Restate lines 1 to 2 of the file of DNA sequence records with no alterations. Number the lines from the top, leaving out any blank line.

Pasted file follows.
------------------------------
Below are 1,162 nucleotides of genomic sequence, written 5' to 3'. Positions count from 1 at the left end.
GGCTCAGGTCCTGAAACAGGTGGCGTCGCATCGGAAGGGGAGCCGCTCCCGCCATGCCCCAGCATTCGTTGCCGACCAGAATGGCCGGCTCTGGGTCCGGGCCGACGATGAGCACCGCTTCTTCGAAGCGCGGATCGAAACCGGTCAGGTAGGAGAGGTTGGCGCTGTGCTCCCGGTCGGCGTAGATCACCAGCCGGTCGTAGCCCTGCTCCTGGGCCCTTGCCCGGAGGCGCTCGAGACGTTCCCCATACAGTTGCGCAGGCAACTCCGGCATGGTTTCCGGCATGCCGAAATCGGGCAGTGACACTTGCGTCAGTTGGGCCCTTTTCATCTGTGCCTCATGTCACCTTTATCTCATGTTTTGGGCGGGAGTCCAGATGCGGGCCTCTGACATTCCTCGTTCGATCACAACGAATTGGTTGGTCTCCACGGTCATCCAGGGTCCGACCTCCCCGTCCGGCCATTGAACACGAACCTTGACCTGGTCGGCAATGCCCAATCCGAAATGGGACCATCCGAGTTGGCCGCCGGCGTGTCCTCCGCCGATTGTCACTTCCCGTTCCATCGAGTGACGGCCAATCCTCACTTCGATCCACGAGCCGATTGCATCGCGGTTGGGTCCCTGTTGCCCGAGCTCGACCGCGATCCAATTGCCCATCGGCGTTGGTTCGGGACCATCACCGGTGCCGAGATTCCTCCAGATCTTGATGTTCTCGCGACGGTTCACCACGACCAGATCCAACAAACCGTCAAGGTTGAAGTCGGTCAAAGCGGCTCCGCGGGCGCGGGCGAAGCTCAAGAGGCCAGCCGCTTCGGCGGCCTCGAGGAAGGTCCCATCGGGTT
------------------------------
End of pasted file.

Below are 1,162 nucleotides of genomic sequence, written 5' to 3'. Positions count from 1 at the left end.
GGCTCAGGTCCTGAAACAGGTGGCGTCGCATCGGAAGGGGAGCCGCTCCCGCCATGCCCCAGCATTCGTTGCCGACCAGAATGGCCGGCTCTGGGTCCGGGCCGACGATGAGCACCGCTTCTTCGAAGCGCGGATCGAAACCGGTCAGGTAGGAGAGGTTGGCGCTGTGCTCCCGGTCGGCGTAGATCACCAGCCGGTCGTAGCCCTGCTCCTGGGCCCTTGCCCGGAGGCGCTCGAGACGTTCCCCATACAGTTGCGCAGGCAACTCCGGCATGGTTTCCGGCATGCCGAAATCGGGCAGTGACACTTGCGTCAGTTGGGCCCTTTTCATCTGTGCCTCATGTCACCTTTATCTCATGTTTTGGGCGGGAGTCCAGATGCGGGCCTCTGACATTCCTCGTTCGATCACAACGAATTGGTTGGTCTCCACGGTCATCCAGGGTCCGACCTCCCCGTCCGGCCATTGAACACGAACCTTGACCTGGTCGGCAATGCCCAATCCGAAATGGGACCATCCGAGTTGGCCGCCGGCGTGTCCTCCGCCGATTGTCACTTCCCGTTCCATCGAGTGACGGCCAATCCTCACTTCGATCCACGAGCCGATTGCATCGCGGTTGGGTCCCTGTTGCCCGAGCTCGACCGCGATCCAATTGCCCATCGGCGTTGGTTCGGGACCATCACCGGTGCCGAGATTCCTCCAGATCTTGATGTTCTCGCGACGGTTCACCACGACCAGATCCAACAAACCGTCAAGGTTGAAGTCGGTCAAAGCGGCTCCGCGGGCGCGGGCGAAGCTCAAGAGGCCAGCCGCTTCGGCGGCCTCGAGGAAGGTCCCATCGGGTT